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For the field operators (fermions)

$$\hat{\Psi}^\dagger_\sigma(x) = \dfrac{1}{\sqrt{V}}\sum_k e^{-ikx}~\hat{a}^\dagger_{k,\sigma}$$

$$\hat{\Psi}_\sigma(x) = \dfrac{1}{\sqrt{V}}\sum_k e^{ikx}~\hat{a}_{k,\sigma}$$

I want to prove the following anti-commutator relationship: $$\left\{\hat{\Psi}_{\sigma}(x), \hat{\Psi}^\dagger_{\sigma^\prime}(x^\prime)\right\} = \delta(x-x^\prime)\delta_{\sigma,\sigma^\prime}$$

I have $$ \begin{align}\left\{\hat{\Psi}_{\sigma}(x), \hat{\Psi}^\dagger_{\sigma^\prime}(x^\prime)\right\} &= \dfrac{1}{V}\sum_{k,k^\prime} e^{-ikx}e^{-ik^\prime x^\prime} \{\hat{a}_{k,\sigma}, \hat{a}^\dagger_{k,\sigma}\}\\ &=\dfrac{1}{V}\sum_{k,k^\prime} e^{-ikx}e^{-ik^\prime x^\prime} \delta(k-k^\prime)\delta_{\sigma,\sigma^\prime} \\ &= \dfrac{1}{V}\sum_{k} e^{-ik(x-x^\prime)}\delta_{\sigma,\sigma^\prime}\end{align} $$

But I don't know how to show $$\dfrac{1}{V}\sum_{k} e^{-ik(x-x^\prime)}=\delta(x-x^\prime)\,.$$ I would be thankful for your help!

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2 Answers 2

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If the index $k$ is meant to be continuous, then you can replace $\frac{1}{V}\sum_k\to \int dk$ and your equation follows, up to factors of $2\pi$, from the fact that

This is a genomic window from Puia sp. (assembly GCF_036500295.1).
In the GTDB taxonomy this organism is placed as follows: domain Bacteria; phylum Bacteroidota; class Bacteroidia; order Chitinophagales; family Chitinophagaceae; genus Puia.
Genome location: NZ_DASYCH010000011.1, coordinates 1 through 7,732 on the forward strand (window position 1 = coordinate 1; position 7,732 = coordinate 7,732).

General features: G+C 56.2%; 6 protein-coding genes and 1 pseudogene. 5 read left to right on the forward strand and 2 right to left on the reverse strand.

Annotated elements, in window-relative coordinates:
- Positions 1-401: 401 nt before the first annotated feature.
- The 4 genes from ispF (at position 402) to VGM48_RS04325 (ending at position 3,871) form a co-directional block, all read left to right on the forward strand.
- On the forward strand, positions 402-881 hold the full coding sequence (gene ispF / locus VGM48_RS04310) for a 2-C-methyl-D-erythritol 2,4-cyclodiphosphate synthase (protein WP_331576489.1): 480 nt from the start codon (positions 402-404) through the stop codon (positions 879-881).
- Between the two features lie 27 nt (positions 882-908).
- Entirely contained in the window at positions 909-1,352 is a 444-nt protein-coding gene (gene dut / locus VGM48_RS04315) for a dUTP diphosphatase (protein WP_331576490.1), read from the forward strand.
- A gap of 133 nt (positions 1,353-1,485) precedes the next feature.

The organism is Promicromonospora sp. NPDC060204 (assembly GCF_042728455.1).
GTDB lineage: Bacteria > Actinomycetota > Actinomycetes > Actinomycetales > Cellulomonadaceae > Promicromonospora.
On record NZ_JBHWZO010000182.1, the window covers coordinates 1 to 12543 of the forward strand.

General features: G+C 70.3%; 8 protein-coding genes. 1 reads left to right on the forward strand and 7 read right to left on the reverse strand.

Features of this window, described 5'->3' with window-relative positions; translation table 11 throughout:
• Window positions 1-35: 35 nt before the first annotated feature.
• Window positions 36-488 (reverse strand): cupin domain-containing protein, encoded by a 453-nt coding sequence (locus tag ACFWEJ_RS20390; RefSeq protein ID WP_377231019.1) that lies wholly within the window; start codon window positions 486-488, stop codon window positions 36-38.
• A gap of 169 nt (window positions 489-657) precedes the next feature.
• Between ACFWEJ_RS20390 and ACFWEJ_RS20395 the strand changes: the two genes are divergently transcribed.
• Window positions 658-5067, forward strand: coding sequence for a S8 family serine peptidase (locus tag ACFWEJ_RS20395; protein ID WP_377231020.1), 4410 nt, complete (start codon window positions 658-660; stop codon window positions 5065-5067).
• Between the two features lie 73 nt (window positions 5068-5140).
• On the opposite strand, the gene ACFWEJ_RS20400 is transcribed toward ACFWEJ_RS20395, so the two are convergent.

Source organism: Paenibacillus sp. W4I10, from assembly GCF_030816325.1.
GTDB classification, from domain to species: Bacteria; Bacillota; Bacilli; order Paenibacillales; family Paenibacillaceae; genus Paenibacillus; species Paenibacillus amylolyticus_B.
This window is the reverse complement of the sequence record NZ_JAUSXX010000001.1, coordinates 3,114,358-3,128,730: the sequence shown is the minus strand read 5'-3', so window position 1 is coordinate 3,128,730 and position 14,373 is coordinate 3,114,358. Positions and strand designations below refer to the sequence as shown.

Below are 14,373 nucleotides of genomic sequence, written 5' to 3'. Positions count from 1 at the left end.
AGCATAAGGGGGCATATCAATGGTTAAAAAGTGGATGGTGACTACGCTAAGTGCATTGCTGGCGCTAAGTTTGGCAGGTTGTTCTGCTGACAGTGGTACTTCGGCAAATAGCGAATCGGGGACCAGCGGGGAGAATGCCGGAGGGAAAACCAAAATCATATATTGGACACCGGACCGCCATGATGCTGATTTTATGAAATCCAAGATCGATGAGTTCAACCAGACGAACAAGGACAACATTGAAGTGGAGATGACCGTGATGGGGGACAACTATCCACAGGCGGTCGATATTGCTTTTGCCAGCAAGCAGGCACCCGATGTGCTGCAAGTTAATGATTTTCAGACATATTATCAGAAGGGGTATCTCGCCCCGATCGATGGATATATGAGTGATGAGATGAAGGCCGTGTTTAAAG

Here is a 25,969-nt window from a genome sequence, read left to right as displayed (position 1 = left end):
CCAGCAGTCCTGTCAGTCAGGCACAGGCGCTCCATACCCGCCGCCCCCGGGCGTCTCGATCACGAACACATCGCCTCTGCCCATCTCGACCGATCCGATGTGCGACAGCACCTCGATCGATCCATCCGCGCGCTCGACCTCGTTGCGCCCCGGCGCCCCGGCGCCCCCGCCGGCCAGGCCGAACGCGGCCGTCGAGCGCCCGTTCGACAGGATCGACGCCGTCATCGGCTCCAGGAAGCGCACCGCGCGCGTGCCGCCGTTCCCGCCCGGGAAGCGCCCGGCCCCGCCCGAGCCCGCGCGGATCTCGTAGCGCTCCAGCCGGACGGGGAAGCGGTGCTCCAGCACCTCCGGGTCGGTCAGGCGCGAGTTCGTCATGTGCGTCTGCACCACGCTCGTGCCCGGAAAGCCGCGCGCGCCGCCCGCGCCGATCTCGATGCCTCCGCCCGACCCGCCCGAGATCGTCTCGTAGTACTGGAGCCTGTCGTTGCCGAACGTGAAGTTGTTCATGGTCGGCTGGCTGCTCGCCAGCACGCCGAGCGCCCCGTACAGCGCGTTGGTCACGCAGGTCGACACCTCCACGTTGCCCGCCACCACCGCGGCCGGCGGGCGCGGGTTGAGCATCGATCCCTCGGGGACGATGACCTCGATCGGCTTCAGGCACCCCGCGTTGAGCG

$$\int dk \ e^{ik(x-x')}=2\pi \delta(x-x').$$

On the other hand, if the index $k$ is really discrete, the equation follows from the completeness relation obeyed by the basis eigenstates whose position space wavefunctions are the exponentials $\frac{1}{\sqrt{V}}e^{ik_nx}$. This would be the discrete analogue of the above, namely, the completeness relation for the Fourier series instead of Fourier transform.

To establish that, recall that a basis $|n\rangle$ must obey completeness:

$$\sum_n |n\rangle \langle n|=\mathbf{1}.$$

This is the equation you are looking for. You have a set of states $|n\rangle$ such that

$$\langle x|n\rangle=\dfrac{1}{\sqrt{V}}e^{ik_nx}$$

In that case we have

$$\mathbf{1}=\sum_n |n\rangle \langle n|=\sum_n \int dx dx' |x\rangle \langle x|n\rangle \langle n|x'\rangle \langle x'|= \int dxdx' |x\rangle\langle x'|\frac{1}{V}\sum_n e^{ik_nx}e^{-ik_nx'}$$

But then recall that in the position basis the matrix elements of $\mathbf{1}$ are just $\delta(x-x')$. Therefore we must have

$$\frac{1}{V}\sum_n e^{ik_nx}e^{-ik_nx'}=\delta(x-x')$$

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Part of the problem, may lie in the fact that this is expressed in term of summations instead of integrals over $k$. If you had integrals, you'd end up with $$ \int \exp[-ik(x-x')] dk = 2\pi\delta(x-x') , $$ which we know from the Fourier properties of a Dirac delta function.

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